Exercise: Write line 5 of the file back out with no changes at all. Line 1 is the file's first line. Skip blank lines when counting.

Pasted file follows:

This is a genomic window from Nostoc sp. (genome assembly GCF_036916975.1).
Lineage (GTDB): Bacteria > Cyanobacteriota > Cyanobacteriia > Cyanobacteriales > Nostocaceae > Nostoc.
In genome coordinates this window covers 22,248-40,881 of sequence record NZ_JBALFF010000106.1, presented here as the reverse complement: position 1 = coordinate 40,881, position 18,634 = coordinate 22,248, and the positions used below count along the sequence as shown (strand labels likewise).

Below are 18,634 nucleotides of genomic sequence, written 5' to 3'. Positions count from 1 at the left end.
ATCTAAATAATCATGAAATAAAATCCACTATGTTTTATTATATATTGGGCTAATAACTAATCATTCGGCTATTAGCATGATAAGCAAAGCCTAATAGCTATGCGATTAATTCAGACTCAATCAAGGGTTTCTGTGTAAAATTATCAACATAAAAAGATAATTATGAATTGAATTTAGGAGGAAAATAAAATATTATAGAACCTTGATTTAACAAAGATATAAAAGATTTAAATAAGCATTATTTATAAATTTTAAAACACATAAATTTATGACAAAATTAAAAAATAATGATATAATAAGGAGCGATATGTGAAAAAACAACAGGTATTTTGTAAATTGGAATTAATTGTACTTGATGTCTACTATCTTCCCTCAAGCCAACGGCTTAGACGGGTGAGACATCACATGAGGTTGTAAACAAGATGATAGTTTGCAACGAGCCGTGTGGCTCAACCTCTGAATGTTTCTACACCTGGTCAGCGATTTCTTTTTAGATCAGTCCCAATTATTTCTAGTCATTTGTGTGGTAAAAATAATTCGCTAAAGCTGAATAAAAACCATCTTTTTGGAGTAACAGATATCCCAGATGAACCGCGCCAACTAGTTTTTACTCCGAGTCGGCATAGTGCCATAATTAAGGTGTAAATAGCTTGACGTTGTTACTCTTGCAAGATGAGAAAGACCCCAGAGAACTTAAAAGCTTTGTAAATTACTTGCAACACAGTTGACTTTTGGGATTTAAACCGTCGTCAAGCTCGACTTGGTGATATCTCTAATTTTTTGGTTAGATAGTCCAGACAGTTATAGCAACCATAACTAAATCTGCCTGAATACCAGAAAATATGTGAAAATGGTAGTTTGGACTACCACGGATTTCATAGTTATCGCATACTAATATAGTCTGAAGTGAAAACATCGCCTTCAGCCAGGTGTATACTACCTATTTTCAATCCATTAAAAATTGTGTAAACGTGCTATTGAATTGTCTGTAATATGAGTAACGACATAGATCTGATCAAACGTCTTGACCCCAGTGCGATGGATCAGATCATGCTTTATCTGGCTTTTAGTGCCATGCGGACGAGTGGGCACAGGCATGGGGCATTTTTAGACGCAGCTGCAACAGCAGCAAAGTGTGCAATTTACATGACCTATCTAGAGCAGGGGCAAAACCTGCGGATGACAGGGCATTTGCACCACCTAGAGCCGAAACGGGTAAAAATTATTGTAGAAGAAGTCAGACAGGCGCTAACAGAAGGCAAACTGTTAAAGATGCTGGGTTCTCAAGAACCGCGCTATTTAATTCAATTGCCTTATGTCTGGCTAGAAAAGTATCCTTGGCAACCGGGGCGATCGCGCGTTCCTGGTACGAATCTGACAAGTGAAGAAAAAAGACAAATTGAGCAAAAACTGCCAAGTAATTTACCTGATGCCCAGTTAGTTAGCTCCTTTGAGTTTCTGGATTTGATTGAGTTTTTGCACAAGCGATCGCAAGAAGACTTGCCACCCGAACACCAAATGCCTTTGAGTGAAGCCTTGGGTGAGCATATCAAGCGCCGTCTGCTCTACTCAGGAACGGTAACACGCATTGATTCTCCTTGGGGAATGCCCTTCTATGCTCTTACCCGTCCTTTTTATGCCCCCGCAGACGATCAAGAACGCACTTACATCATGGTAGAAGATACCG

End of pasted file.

ATCTAAATAATCATGAAATAAAATCCACTATGTTTTATTATATATTGGGCTAATAACTAATCATTCGGCTATTAGCATGATAAGCAAAGCCTAATAGCTATGCGATTAATTCAGACTCAATCAAGGGTTTCTGTGTAAAATTATCAACATAAAAAGATAATTATGAATTGAATTTAGGAGGAAAATAAAATATTATAGAACCTTGATTTAACAAAGATATAAAAGATTTAAATAAGCATTATTTATAAATTTTAAAACACATAAATTTATGACAAAATTAAAAAATAATGATATAATAAGGAGCGATATGTGAAAAAACAACAGGTATTTTGTAAATTGGAATTAATTGTACTTGATGTCTACTATCTTCCCTCAAGCCAACGGCTTAGACGGGTGAGACATCACATGAGGTTGTAAACAAGATGATAGTTTGCAACGAGCCGTGTGGCTCAACCTCTGAATGTTTCTACACCTGGTCAGCGATTTCTTTTTAGATCAGTCCCAATTATTTCTAGTCATTTGTGTGGTAAAAATAATTCGCTAAAGCTGAATAAAAACCATCTTTTTGGAGTAACAGATATCCCAGATGAACCGCGCCAACTAGTTTTTACTCCGAGTCGGCATAGTGCCATAATTAAGGTGTAAATAGCTTGACGTTGTTACTCTTGCAAGATGAGAAAGACCCCAGAGAACTTAAAAGCTTTGTAAATTACTTGCAACACAGTTGACTTTTGGGATTTAAACCGTCGTCAAGCTCGACTTGGTGATATCTCTAATTTTTTGGTTAGATAGTCCAGACAGTTATAGCAACCATAACTAAATCTGCCTGAATACCAGAAAATATGTGAAAATGGTAGTTTGGACTACCACGGATTTCATAGTTATCGCATACTAATATAGTCTGAAGTGAAAACATCGCCTTCAGCCAGGTGTATACTACCTATTTTCAATCCATTAAAAATTGTGTAAACGTGCTATTGAATTGTCTGTAATATGAGTAACGACATAGATCTGATCAAACGTCTTGACCCCAGTGCGATGGATCAGATCATGCTTTATCTGGCTTTTAGTGCCATGCGGACGAGTGGGCACAGGCATGGGGCATTTTTAGACGCAGCTGCAACAGCAGCAAAGTGTGCAATTTACATGACCTATCTAGAGCAGGGGCAAAACCTGCGGATGACAGGGCATTTGCACCACCTAGAGCCGAAACGGGTAAAAATTATTGTAGAAGAAGTCAGACAGGCGCTAACAGAAGGCAAACTGTTAAAGATGCTGGGTTCTCAAGAACCGCGCTATTTAATTCAATTGCCTTATGTCTGGCTAGAAAAGTATCCTTGGCAACCGGGGCGATCGCGCGTTCCTGGTACGAATCTGACAAGTGAAGAAAAAAGACAAATTGAGCAAAAACTGCCAAGTAATTTACCTGATGCCCAGTTAGTTAGCTCCTTTGAGTTTCTGGATTTGATTGAGTTTTTGCACAAGCGATCGCAAGAAGACTTGCCACCCGAACACCAAATGCCTTTGAGTGAAGCCTTGGGTGAGCATATCAAGCGCCGTCTGCTCTACTCAGGAACGGTAACACGCATTGATTCTCCTTGGGGAATGCCCTTCTATGCTCTTACCCGTCCTTTTTATGCCCCCGCAGACGATCAAGAACGCACTTACATCATGGTAGAAGATACCG